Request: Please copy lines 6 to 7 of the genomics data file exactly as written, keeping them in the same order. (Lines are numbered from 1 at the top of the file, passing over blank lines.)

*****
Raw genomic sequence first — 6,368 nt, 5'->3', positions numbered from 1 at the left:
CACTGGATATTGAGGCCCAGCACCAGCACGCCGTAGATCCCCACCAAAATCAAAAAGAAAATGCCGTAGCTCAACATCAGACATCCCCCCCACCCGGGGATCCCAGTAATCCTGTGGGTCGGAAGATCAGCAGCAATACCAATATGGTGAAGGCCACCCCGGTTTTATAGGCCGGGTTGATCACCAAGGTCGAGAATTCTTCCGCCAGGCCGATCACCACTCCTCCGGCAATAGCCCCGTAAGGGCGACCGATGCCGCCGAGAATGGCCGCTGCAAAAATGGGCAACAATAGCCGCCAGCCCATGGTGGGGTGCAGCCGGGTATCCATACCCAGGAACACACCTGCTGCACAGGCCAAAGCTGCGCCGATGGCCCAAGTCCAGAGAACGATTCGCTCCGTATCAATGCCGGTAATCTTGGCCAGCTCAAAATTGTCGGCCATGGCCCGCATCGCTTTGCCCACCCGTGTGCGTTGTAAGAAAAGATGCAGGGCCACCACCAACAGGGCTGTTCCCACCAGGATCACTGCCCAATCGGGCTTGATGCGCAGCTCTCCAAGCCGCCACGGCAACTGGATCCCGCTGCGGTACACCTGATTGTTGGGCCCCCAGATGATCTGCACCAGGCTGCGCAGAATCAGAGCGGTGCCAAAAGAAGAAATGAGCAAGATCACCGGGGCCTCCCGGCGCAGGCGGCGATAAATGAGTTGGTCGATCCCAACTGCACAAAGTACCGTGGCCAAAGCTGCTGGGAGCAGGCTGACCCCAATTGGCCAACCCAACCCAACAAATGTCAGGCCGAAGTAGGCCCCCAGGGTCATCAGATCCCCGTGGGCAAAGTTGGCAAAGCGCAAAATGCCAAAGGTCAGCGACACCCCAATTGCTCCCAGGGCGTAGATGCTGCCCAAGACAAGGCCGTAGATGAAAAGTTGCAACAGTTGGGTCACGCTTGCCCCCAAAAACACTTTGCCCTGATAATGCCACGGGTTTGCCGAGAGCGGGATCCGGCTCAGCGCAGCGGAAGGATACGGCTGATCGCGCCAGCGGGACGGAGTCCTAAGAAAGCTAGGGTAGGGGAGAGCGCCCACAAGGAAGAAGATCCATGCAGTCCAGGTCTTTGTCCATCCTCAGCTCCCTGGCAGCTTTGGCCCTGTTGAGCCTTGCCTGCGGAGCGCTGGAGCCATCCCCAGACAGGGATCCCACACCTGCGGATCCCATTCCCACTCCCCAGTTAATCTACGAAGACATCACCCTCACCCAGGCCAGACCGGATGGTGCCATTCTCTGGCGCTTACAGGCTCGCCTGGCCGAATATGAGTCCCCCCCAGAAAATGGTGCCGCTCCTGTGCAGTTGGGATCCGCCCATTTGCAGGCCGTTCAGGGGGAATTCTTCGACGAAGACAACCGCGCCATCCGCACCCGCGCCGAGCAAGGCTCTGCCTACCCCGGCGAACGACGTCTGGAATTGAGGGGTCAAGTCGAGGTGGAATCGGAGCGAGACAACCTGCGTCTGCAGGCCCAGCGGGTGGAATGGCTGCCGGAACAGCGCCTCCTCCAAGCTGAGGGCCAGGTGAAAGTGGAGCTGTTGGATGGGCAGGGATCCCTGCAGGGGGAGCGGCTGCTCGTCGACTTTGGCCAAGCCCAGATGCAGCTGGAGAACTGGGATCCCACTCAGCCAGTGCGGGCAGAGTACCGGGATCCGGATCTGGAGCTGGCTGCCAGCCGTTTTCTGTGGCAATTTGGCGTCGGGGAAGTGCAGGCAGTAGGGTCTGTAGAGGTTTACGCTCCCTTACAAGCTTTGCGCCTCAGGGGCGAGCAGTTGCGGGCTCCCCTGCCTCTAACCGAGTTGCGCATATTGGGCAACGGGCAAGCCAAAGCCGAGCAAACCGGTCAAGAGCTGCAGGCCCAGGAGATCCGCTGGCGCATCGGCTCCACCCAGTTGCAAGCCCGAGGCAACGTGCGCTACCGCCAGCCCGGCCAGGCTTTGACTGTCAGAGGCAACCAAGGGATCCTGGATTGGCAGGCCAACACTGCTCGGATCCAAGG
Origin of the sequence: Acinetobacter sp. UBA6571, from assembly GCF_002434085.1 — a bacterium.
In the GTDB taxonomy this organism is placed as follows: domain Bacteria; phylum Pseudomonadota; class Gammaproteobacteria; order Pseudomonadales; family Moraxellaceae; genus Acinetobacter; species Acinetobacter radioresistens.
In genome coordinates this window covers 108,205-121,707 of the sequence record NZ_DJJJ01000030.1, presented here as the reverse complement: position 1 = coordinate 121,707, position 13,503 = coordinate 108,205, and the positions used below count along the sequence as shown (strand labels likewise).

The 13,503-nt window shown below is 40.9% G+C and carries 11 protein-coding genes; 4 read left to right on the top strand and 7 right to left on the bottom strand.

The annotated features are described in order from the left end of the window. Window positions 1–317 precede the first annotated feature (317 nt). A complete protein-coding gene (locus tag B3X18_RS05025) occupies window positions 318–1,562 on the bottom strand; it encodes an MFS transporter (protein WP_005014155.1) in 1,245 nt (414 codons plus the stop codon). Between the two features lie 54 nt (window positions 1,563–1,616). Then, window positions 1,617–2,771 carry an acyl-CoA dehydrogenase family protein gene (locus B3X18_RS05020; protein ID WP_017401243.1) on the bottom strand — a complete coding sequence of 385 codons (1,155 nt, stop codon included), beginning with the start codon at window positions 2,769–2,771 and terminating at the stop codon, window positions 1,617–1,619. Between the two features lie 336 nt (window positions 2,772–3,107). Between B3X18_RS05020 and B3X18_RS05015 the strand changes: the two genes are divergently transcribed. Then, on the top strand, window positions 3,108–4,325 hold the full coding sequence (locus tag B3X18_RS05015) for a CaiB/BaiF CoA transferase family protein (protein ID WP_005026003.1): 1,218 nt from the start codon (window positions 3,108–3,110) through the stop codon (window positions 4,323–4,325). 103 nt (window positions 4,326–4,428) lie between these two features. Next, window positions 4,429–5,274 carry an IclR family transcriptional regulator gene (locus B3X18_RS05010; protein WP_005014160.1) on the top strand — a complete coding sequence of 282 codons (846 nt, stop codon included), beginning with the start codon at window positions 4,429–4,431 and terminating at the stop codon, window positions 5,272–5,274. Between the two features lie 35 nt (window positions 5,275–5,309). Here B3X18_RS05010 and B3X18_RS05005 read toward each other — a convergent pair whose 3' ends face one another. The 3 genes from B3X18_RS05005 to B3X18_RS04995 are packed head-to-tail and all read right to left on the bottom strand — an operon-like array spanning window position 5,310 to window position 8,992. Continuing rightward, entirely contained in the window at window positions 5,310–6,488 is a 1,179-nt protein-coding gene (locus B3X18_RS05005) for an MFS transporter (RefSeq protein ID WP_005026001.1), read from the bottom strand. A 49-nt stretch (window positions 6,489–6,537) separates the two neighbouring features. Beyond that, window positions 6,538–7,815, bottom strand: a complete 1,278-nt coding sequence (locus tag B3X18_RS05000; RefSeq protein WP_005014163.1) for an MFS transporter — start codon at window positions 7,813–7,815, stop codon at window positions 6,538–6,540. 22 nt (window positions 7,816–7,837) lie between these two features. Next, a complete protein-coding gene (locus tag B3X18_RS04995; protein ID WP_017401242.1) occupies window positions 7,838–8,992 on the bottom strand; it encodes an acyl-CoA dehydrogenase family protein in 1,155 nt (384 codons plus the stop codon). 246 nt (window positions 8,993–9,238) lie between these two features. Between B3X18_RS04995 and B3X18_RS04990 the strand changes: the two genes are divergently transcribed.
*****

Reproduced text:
The 13,503-nt window shown below is 40.9% G+C and carries 11 protein-coding genes; 4 read left to right on the top strand and 7 right to left on the bottom strand.

The annotated features are described in order from the left end of the window. Window positions 1–317 precede the first annotated feature (317 nt). A complete protein-coding gene (locus tag B3X18_RS05025) occupies window positions 318–1,562 on the bottom strand; it encodes an MFS transporter (protein WP_005014155.1) in 1,245 nt (414 codons plus the stop codon). Between the two features lie 54 nt (window positions 1,563–1,616). Then, window positions 1,617–2,771 carry an acyl-CoA dehydrogenase family protein gene (locus B3X18_RS05020; protein ID WP_017401243.1) on the bottom strand — a complete coding sequence of 385 codons (1,155 nt, stop codon included), beginning with the start codon at window positions 2,769–2,771 and terminating at the stop codon, window positions 1,617–1,619. Between the two features lie 336 nt (window positions 2,772–3,107). Between B3X18_RS05020 and B3X18_RS05015 the strand changes: the two genes are divergently transcribed. Then, on the top strand, window positions 3,108–4,325 hold the full coding sequence (locus tag B3X18_RS05015) for a CaiB/BaiF CoA transferase family protein (protein ID WP_005026003.1): 1,218 nt from the start codon (window positions 3,108–3,110) through the stop codon (window positions 4,323–4,325). 103 nt (window positions 4,326–4,428) lie between these two features. Next, window positions 4,429–5,274 carry an IclR family transcriptional regulator gene (locus B3X18_RS05010; protein WP_005014160.1) on the top strand — a complete coding sequence of 282 codons (846 nt, stop codon included), beginning with the start codon at window positions 4,429–4,431 and terminating at the stop codon, window positions 5,272–5,274. Between the two features lie 35 nt (window positions 5,275–5,309). Here B3X18_RS05010 and B3X18_RS05005 read toward each other — a convergent pair whose 3' ends face one another. The 3 genes from B3X18_RS05005 to B3X18_RS04995 are packed head-to-tail and all read right to left on the bottom strand — an operon-like array spanning window position 5,310 to window position 8,992. Continuing rightward, entirely contained in the window at window positions 5,310–6,488 is a 1,179-nt protein-coding gene (locus B3X18_RS05005) for an MFS transporter (RefSeq protein ID WP_005026001.1), read from the bottom strand. A 49-nt stretch (window positions 6,489–6,537) separates the two neighbouring features. Beyond that, window positions 6,538–7,815, bottom strand: a complete 1,278-nt coding sequence (locus tag B3X18_RS05000; RefSeq protein WP_005014163.1) for an MFS transporter — start codon at window positions 7,813–7,815, stop codon at window positions 6,538–6,540. 22 nt (window positions 7,816–7,837) lie between these two features. Next, a complete protein-coding gene (locus tag B3X18_RS04995; protein ID WP_017401242.1) occupies window positions 7,838–8,992 on the bottom strand; it encodes an acyl-CoA dehydrogenase family protein in 1,155 nt (384 codons plus the stop codon). 246 nt (window positions 8,993–9,238) lie between these two features. Between B3X18_RS04995 and B3X18_RS04990 the strand changes: the two genes are divergently transcribed.